"This would complement the great work being done by state attorneys general nationwide and allow for more expeditious enforcement, while also sending a warning shot to price gougers and enabling honest sellers to operate without disruption."

When the pandemic started to hit its stride, Amazon found itself in a swamp of carpetbaggers who were holding consumers hostage on essentials like toilet p...

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Amazon shows signs of resuming normal service

The company told sellers that it will no longer restrict new product shipments by quantity

Amazon has made moves to suggest that it is easing COVID-19 shipping restrictions, such as delaying shipments of nonessential items. 

Over the weekend, the company began informing third-party sellers that it would no longer limit the number of units that sellers could send per order to its warehouses. Amazon previously placed a cap on nonessential inventory restocks as it dealt with the sudden surge in consumer demand for products on its marketplace.  

Now, sellers have been informed that they can send in an unrestricted quantity of inventory. 

“We removed quantity limits on products our suppliers can send to our fulfillment centers,” Kristen Kish, an Amazon spokeswoman told CNBC. “We continue to adhere to extensive health and safety measures to protect our associates as they pick, pack and ship products to customers, and are improving delivery speeds across our store.” 

Amazon has also brought back the “Featured deals” and “Frequently bought together” sections on its website, indicating that the company isn’t as crushed by demand as it was in the initial stages of the pandemic. 

The e-commerce giant hasn’t yet restored its one- and two-day delivery options, but next-day delivery is now starting to come back online for select cities in the U.S.

Hazard pay for workers

In addition to loosening some shipping restrictions, Amazon will be extending hazard pay to warehouse workers through the end of May. The company will stop offering the extra pay in June, according to a Recode report.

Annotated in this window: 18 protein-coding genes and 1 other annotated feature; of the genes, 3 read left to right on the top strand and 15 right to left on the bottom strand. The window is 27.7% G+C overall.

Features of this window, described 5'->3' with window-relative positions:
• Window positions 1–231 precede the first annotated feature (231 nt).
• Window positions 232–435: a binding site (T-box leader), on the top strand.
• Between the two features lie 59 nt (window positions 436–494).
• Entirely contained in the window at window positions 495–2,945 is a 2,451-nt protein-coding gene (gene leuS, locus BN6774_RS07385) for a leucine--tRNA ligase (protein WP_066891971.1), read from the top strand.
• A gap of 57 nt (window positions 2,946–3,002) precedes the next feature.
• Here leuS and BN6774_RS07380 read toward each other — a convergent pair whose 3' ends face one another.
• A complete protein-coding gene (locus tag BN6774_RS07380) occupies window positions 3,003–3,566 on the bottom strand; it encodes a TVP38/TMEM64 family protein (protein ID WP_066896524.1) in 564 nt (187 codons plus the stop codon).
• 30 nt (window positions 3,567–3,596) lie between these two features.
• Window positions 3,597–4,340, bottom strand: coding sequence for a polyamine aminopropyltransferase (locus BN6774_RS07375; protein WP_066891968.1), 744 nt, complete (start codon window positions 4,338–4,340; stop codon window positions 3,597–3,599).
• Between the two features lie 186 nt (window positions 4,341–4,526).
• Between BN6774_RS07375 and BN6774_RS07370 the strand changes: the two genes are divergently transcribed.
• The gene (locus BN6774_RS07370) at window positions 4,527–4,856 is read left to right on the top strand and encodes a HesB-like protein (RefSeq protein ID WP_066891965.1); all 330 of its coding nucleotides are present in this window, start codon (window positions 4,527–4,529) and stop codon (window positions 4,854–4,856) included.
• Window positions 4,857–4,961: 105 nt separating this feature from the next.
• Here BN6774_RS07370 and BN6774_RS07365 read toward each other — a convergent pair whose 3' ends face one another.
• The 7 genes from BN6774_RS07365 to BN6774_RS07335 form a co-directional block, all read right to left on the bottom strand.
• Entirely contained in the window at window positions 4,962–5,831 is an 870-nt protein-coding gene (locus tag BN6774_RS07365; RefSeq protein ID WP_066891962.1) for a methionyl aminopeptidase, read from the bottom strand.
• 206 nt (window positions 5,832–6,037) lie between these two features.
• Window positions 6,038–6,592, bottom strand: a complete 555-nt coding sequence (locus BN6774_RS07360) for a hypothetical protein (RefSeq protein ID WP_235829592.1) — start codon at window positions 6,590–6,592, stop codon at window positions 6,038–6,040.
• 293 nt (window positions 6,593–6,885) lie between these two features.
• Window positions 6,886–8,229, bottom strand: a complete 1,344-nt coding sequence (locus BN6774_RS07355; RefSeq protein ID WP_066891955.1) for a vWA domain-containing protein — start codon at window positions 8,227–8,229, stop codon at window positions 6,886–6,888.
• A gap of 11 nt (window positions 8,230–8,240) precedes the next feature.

Amazon has faced criticism over its treatment of front-line workers during the pandemic. Lawmakers and activist groups have argued that the company isn’t doing enough to protect warehouse workers who have continued to work during the health crisis and have been forced to work in facilities where other employees have tested positive for COVID-19.

Amazon is currently being investigated by The National Labor Relations Board (NLRB) over its recent firing of at least four workers who spoke out about the company’s allegedly unsafe working conditions during the coronavirus crisis. 

In mid-March, the company increased warehouse and delivery employee pay by $2 per hour and instated double overtime pay. After extending the pay hike several times, the increases will now end on May 31.

“We continue to see incredible demand from customers right now and … our team’s response in coming back to work has been really great as well,” Dave Clark, Amazon’s senior vice president of worldwide operations, told Recode. “We think it’s the right thing for employees and the right thing for customers to keep it on for a couple of weeks.”

Amazon has made moves to suggest that it is easing COVID-19 shipping restrictions, such as delaying shipments of nonessential items. Over the weekend,...

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Senators question Amazon over termination of COVID-19 whistleblowers

Democratic senators want to know why the company fired people who spoke publicly about concerns

Amazon has fired at least four employees who publicly expressed concern about the company’s COVID-19 health and safety measures, and now a group of senators want to know why.  

On Wednesday, senators including Bernie Sanders, Elizabeth Warren, Kamala Harris, and Cory Booker sent a letter to Amazon asking about its “policies for discipline and termination regarding workers who raise health and safety concerns.”